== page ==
Award-winning author David Almold’s evocative and expressive new picture book, The Dam, tells the story of a father and daughter’s last visit to their valley community before the arrival of the newly constructed dam’s rising waters. The duo brings forth twirling, ghostly images from the past—supplied by Levi Pinfold—as they play violin and sing in each abandoned house. As remembered souls and memories drift away, the pair leaves the houses ringing with song.
Almond sets the mood with short, almost curt sentences, creating austere poetry rife with repetition. He doesn’t linger on descriptions, instead allowing the illustrations and the reader’s imagination to flesh out the story.
Pinfold poignantly illustrates this true story of England’s Kielder Dam valley and creates his own visual opus with broad, sweeping hills and hovering fog—rendered in muted colors—that foreshadow the coming loss. With incredible detail, Pinfold also gives young readers an intimate portrayal of the various creatures that made their homes in the valley with his sepia-toned portraits.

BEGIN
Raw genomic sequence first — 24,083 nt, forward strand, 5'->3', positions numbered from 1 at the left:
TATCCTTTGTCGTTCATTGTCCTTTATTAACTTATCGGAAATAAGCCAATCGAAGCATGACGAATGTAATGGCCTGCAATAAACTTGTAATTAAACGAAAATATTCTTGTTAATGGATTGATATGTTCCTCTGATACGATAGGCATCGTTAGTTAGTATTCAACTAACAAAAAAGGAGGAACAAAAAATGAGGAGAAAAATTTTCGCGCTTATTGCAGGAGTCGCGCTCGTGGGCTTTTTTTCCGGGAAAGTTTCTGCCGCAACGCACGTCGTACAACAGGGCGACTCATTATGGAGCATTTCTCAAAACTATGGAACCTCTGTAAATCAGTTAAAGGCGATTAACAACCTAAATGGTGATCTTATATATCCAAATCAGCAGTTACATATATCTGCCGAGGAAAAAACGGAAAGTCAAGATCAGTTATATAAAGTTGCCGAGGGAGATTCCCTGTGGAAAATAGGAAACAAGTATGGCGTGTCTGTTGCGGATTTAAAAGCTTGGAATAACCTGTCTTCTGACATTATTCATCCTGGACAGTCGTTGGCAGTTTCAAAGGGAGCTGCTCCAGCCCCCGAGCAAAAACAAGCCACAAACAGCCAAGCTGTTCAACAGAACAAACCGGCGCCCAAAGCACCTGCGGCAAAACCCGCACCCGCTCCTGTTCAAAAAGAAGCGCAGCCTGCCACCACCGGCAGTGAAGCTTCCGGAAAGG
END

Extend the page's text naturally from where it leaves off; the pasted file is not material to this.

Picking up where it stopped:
Perhaps the most extraordinarily lovely and melancholy picture book published this year, The Dam will linger in readers’ minds. But what sticks with you after the book is closed is not desolation and defeat; it’s blue water and open skies, exuberant children, dancing stars and, of course, music.